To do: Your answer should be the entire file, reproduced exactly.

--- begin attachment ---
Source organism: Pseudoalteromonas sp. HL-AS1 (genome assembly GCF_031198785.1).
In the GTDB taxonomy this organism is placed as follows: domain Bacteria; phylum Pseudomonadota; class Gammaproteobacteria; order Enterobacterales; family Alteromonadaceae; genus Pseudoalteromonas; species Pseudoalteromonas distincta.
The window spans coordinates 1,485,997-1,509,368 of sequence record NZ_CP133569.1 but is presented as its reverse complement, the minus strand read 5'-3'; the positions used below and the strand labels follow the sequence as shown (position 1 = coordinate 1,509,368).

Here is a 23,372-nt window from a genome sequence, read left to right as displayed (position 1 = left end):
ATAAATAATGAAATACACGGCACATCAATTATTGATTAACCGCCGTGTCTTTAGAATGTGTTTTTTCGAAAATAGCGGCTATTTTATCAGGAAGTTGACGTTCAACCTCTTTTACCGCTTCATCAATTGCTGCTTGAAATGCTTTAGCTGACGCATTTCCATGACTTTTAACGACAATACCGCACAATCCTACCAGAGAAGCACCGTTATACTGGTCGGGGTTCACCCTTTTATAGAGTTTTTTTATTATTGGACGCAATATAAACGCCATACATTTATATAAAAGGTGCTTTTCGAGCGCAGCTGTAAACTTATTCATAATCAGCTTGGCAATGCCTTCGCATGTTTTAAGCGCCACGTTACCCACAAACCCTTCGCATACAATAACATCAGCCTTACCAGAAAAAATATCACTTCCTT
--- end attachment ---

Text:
Source organism: Pseudoalteromonas sp. HL-AS1 (genome assembly GCF_031198785.1).
In the GTDB taxonomy this organism is placed as follows: domain Bacteria; phylum Pseudomonadota; class Gammaproteobacteria; order Enterobacterales; family Alteromonadaceae; genus Pseudoalteromonas; species Pseudoalteromonas distincta.
The window spans coordinates 1,485,997-1,509,368 of sequence record NZ_CP133569.1 but is presented as its reverse complement, the minus strand read 5'-3'; the positions used below and the strand labels follow the sequence as shown (position 1 = coordinate 1,509,368).

Here is a 23,372-nt window from a genome sequence, read left to right as displayed (position 1 = left end):
ATAAATAATGAAATACACGGCACATCAATTATTGATTAACCGCCGTGTCTTTAGAATGTGTTTTTTCGAAAATAGCGGCTATTTTATCAGGAAGTTGACGTTCAACCTCTTTTACCGCTTCATCAATTGCTGCTTGAAATGCTTTAGCTGACGCATTTCCATGACTTTTAACGACAATACCGCACAATCCTACCAGAGAAGCACCGTTATACTGGTCGGGGTTCACCCTTTTATAGAGTTTTTTTATTATTGGACGCAATATAAACGCCATACATTTATATAAAAGGTGCTTTTCGAGCGCAGCTGTAAACTTATTCATAATCAGCTTGGCAATGCCTTCGCATGTTTTAAGCGCCACGTTACCCACAAACCCTTCGCATACAATAACATCAGCCTTACCAGAAAAAATATCACTTCCTT